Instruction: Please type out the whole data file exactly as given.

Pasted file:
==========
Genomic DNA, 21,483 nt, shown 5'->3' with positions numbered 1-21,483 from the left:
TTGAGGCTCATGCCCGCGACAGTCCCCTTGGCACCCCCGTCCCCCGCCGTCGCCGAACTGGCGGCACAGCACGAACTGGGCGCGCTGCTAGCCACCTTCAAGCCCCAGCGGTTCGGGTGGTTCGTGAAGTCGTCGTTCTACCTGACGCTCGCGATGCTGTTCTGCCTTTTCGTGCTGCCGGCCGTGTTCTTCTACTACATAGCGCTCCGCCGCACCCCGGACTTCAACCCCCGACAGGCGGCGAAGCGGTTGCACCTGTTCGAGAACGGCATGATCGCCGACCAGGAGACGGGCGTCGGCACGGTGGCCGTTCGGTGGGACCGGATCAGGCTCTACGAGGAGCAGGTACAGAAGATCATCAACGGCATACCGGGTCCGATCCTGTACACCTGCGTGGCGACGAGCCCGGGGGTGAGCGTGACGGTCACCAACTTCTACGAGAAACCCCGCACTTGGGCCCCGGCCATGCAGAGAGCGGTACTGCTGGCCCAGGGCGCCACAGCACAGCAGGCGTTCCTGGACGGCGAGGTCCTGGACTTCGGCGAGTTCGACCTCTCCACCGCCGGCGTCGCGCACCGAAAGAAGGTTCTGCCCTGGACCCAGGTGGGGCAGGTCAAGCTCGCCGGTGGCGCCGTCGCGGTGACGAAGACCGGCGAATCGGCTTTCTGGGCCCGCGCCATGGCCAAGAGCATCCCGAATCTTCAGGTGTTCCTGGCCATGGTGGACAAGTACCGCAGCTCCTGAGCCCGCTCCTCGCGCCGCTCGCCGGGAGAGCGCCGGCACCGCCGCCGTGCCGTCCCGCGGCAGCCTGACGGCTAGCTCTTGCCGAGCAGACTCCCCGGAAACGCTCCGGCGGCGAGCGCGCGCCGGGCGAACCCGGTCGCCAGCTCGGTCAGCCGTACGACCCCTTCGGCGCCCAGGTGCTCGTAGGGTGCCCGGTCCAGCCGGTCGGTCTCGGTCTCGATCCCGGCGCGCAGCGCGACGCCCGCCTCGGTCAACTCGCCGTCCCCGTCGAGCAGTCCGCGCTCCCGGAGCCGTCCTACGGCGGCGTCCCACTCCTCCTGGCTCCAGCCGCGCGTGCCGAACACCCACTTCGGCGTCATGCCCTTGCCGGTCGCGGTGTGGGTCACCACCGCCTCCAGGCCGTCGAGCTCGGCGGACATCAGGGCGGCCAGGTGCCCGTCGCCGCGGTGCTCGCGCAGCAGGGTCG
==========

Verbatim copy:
Genomic DNA, 21,483 nt, shown 5'->3' with positions numbered 1-21,483 from the left:
TTGAGGCTCATGCCCGCGACAGTCCCCTTGGCACCCCCGTCCCCCGCCGTCGCCGAACTGGCGGCACAGCACGAACTGGGCGCGCTGCTAGCCACCTTCAAGCCCCAGCGGTTCGGGTGGTTCGTGAAGTCGTCGTTCTACCTGACGCTCGCGATGCTGTTCTGCCTTTTCGTGCTGCCGGCCGTGTTCTTCTACTACATAGCGCTCCGCCGCACCCCGGACTTCAACCCCCGACAGGCGGCGAAGCGGTTGCACCTGTTCGAGAACGGCATGATCGCCGACCAGGAGACGGGCGTCGGCACGGTGGCCGTTCGGTGGGACCGGATCAGGCTCTACGAGGAGCAGGTACAGAAGATCATCAACGGCATACCGGGTCCGATCCTGTACACCTGCGTGGCGACGAGCCCGGGGGTGAGCGTGACGGTCACCAACTTCTACGAGAAACCCCGCACTTGGGCCCCGGCCATGCAGAGAGCGGTACTGCTGGCCCAGGGCGCCACAGCACAGCAGGCGTTCCTGGACGGCGAGGTCCTGGACTTCGGCGAGTTCGACCTCTCCACCGCCGGCGTCGCGCACCGAAAGAAGGTTCTGCCCTGGACCCAGGTGGGGCAGGTCAAGCTCGCCGGTGGCGCCGTCGCGGTGACGAAGACCGGCGAATCGGCTTTCTGGGCCCGCGCCATGGCCAAGAGCATCCCGAATCTTCAGGTGTTCCTGGCCATGGTGGACAAGTACCGCAGCTCCTGAGCCCGCTCCTCGCGCCGCTCGCCGGGAGAGCGCCGGCACCGCCGCCGTGCCGTCCCGCGGCAGCCTGACGGCTAGCTCTTGCCGAGCAGACTCCCCGGAAACGCTCCGGCGGCGAGCGCGCGCCGGGCGAACCCGGTCGCCAGCTCGGTCAGCCGTACGACCCCTTCGGCGCCCAGGTGCTCGTAGGGTGCCCGGTCCAGCCGGTCGGTCTCGGTCTCGATCCCGGCGCGCAGCGCGACGCCCGCCTCGGTCAACTCGCCGTCCCCGTCGAGCAGTCCGCGCTCCCGGAGCCGTCCTACGGCGGCGTCCCACTCCTCCTGGCTCCAGCCGCGCGTGCCGAACACCCACTTCGGCGTCATGCCCTTGCCGGTCGCGGTGTGGGTCACCACCGCCTCCAGGCCGTCGAGCTCGGCGGACATCAGGGCGGCCAGGTGCCCGTCGCCGCGGTGCTCGCGCAGCAGGGTCG